Omnibus (1967–2003)
7.4/10
51
4 user 7 critic

All My Loving 

Reviews

On Disc

at Amazon

Edit

Cast

Episode credited cast:
...
Narrator (voice)
Rest of cast listed alphabetically:
...
Himself
...
Himself
...
Himself
Anthony Burgess ...
Himself
...
Himself
Cream ...
Themselves (as The Cream)
Terry Dene ...
Himself
...
Himself
Grapefruit ...
Themselves
Tony Hall ...
Himself - Pop Impresario
...
Himself
Louise Harrison ...
Herself - George Harrison's Mother
...
Himself
Dan Ingram ...
Himself - Disc Jockey
Edit

Storyline

Add Full Plot | Add Synopsis


Certificate:

Not Rated
Edit

Details

Country:

Language:

Release Date:

1968 (UK)  »

Filming Locations:

 »

Company Credits

Show detailed on  »

Technical Specs

See  »
Edit

Did You Know?

Trivia

This was the first BBC documentary ever to be televised in the US. See more »

Quotes

Anthony Burgess: I remember an old proverb. It says that, uh, youth, um, thinks itself wise just as drunk men think themselves sober. Youth is not wise! Youth knows... youth knows nothing about life! Youth knows nothing about anything except for a mass of cliches which for the most part through the media of pop songs are just foisted on them by middle-aged entrepreneurs and exploiters who should know better. When we start thinking that pop music is close to God, then we'll think pop music is aesthetically ...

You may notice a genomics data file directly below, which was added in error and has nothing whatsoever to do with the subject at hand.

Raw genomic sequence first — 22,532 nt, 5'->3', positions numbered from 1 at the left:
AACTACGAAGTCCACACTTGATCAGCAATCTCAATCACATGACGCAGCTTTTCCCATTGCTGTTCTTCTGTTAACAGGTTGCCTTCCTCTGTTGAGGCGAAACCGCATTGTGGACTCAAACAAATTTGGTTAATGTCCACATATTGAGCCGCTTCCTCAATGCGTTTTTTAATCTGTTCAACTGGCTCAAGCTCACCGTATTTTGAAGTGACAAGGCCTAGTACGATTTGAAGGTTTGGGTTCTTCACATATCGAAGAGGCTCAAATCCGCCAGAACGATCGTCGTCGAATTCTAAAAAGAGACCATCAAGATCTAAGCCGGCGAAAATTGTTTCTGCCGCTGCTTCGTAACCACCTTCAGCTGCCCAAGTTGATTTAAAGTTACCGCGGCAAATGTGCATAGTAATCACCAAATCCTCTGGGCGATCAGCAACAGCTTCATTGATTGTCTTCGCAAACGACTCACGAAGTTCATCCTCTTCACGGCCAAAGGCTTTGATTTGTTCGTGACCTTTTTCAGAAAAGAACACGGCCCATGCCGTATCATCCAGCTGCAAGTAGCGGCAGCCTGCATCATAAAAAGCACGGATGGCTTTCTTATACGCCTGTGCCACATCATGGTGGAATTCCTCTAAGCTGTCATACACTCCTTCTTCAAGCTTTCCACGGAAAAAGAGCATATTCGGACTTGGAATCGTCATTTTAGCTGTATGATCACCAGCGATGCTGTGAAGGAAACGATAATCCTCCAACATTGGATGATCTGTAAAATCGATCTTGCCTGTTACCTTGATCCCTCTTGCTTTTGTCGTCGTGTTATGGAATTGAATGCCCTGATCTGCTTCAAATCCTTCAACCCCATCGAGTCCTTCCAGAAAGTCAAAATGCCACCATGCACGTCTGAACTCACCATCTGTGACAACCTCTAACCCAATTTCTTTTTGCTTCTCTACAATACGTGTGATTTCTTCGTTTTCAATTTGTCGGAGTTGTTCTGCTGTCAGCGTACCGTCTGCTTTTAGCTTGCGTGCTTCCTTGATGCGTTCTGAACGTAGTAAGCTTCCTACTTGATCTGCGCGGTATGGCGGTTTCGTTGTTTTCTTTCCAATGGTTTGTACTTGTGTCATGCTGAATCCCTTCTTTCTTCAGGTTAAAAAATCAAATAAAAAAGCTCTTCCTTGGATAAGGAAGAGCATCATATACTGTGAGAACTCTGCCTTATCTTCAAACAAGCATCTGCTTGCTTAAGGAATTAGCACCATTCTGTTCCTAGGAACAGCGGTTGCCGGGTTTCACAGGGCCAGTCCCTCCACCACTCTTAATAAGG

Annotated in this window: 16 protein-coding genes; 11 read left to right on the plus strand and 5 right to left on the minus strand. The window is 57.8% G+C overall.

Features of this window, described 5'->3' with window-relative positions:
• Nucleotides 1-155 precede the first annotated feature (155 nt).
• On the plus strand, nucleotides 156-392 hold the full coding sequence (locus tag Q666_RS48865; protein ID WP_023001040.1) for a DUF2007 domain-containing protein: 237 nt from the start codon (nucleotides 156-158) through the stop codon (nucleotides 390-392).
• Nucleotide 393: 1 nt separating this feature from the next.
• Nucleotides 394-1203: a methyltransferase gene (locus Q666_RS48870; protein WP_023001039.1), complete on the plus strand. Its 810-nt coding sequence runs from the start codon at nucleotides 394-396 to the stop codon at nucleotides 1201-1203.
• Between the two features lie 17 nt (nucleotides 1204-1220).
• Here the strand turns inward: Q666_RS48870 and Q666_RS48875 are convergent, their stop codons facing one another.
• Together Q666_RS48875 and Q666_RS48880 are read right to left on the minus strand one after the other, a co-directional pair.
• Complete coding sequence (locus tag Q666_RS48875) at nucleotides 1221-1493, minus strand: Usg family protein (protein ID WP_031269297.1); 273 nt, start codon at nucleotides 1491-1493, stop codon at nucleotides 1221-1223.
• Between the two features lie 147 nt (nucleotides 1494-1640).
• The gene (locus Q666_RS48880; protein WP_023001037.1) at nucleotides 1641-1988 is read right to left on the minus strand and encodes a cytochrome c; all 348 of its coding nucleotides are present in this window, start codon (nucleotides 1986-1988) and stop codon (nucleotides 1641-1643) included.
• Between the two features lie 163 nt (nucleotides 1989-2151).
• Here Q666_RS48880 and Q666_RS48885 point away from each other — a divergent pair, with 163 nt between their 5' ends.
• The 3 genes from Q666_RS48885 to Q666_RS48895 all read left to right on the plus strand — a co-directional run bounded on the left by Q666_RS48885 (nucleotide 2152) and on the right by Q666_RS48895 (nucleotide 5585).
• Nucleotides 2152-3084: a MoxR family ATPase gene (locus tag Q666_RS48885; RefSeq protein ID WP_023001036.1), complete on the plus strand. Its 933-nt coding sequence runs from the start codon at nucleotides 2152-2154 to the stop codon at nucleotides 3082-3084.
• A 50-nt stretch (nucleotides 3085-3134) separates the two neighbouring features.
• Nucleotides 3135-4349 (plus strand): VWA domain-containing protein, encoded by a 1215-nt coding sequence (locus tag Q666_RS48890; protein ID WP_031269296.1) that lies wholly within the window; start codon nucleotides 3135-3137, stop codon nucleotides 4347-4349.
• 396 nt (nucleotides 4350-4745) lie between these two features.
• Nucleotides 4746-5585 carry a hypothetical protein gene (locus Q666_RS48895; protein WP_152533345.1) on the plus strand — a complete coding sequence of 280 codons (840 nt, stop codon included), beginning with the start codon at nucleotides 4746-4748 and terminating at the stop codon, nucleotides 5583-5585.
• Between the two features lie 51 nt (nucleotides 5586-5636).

See more »

Connections

Featured in The Burgess Variations: Part Two (1999) See more »

Soundtracks

Set the Controls for the Heart of the Sun
Written by Roger Waters
Performed by Pink Floyd
See more »

Frequently Asked Questions

This FAQ is empty. Add the first question.

User Reviews

 
Interesting time capsule but a bit dated
1 August 2007 | by (Glendale, CA) – See all my reviews

Just saw this at a screening at the American Cinematheque with director Tony Palmer present. For the record, interviews and performances include: Pink Floyd, Paul McCartney, Cream, Frank Zappa, John Lennon, Ringo Starr, George Martin, Donovan, Jimi Hendrix, Manfred Mann, Lulu, The Who, Pete Townshend, Anthony Burgess and others. Great to see the fine performances; trenchant insight from Zappa. McCartney and Donovan seem like naive, starry-eyed idealists in hindsight. But a lot of what seems most dated is the whole "what's this pop music all about?" stuff from guys in suits doing experiments and such -- seems almost like a Monty Python parody of this kind of BBC documentary. Still, just as archival footage, it's a treat. Wish he'd shown some performance footage of Zappa and the Mothers, since all the other bands are well represented.


3 of 6 people found this review helpful.  Was this review helpful to you?

Contribute to This Page

Create a character page for:
?